Today most of the content we know which is available on the internet is not completely liberated its always under the influence of someone or the other, this is not good for the public to trust the information which flows on the internet, also whenever someone posts any exclusive content online it gets easily replicated and circulated to various channels due to which the bounty associated with providing the crucial piece of information gets distributed among those who just copied it and the ones who did all hard work to collect that info are left empty-handed moreover all this content creators have to rely on 3rd party services to get their reward for their hardships of contributing this info.
Due to all such problems, we came up with the idea of BlockGpost, "A decentralised Blogging site", BlockGpost allows you to post your Blogs on our site, we will convert them to NFTs and will immediately make IPFS links available to the public where the data is stored in a decentralised way, once the NFT is created the information is immutable and no one shall tamper with it, nor do anyone else can take credit for the info as it's already been uploaded to the ipfs leveraging full power to the owner of the blog, not only this if you are providing trusted and eyecatching content you will rise in the liked Blogs section and will get rewarded with Router Cross-chain NFTs minted directly to your address, each such NFT will be redeemable for 10 usdc from our crypto pool later.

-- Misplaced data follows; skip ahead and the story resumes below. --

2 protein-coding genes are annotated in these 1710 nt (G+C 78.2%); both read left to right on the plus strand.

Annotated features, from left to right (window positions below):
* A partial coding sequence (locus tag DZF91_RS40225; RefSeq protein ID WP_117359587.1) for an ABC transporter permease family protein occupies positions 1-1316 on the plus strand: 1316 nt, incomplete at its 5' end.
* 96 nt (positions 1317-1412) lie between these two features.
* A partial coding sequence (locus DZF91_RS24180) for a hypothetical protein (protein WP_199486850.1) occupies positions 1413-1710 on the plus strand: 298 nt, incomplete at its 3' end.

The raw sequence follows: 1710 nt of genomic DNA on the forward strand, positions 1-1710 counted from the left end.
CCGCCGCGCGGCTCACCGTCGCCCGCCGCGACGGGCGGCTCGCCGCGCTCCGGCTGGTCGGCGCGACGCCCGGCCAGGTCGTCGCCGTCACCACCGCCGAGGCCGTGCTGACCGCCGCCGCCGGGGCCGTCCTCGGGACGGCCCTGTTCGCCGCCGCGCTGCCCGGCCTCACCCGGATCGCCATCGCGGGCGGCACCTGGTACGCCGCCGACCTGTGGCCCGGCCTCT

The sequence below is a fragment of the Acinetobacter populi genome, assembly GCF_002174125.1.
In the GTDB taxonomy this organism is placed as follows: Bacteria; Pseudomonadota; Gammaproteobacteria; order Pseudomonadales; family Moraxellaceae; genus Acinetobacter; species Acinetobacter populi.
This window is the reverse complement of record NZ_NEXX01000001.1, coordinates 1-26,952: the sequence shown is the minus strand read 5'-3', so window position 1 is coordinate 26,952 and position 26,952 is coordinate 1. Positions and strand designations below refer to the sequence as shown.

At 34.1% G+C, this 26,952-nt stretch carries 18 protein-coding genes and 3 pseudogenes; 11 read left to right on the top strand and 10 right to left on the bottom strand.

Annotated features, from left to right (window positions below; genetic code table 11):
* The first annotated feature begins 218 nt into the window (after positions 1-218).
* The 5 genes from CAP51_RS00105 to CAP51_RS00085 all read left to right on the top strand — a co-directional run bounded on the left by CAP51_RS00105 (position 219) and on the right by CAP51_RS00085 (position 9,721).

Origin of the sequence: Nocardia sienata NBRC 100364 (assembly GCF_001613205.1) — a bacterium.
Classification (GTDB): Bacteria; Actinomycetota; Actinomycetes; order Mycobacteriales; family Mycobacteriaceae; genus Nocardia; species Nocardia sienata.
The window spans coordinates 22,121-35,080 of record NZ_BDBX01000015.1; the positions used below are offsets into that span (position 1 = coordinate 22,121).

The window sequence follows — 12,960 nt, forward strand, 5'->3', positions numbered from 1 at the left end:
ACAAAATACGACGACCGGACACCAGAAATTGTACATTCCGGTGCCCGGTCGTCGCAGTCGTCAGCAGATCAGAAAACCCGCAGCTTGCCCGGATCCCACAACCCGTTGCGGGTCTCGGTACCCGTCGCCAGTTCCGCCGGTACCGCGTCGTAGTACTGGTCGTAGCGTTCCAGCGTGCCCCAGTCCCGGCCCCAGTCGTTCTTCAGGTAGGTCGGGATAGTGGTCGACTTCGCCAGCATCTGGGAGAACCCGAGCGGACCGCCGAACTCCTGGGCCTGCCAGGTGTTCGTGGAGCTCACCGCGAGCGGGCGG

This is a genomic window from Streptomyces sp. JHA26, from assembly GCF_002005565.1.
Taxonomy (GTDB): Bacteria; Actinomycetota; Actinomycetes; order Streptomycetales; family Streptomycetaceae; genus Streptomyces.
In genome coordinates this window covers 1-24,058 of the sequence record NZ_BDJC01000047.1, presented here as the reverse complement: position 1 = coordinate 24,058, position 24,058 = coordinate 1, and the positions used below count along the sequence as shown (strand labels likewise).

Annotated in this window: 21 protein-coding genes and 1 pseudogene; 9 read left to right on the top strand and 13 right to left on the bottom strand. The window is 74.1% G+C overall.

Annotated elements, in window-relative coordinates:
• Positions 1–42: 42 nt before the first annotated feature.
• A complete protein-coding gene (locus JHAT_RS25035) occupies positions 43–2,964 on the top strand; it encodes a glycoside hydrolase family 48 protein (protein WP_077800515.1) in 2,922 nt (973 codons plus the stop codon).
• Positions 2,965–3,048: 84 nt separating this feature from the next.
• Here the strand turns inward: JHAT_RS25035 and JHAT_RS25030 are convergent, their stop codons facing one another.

We created the design, however implementing the styles as they are was a difficult issue for us.
Later, while integrating ipfs because we lacked a library to assist us, we tried 5–6 various api, establishing them, but only 2 of them worked (nft.storage and moralis), which also required a lot of time.
We wanted to gift router cross-chain NFTs to most like bloggers on our website, so we deployed router's cross-chain ERC721 contract on Polygon and Ethereum, but minting through was very difficult cause router does not support various testnets for now.
I won't say it was difficult, but we had to read the documentation later on during deployment. Eventually, after many trial and error, we found the right path.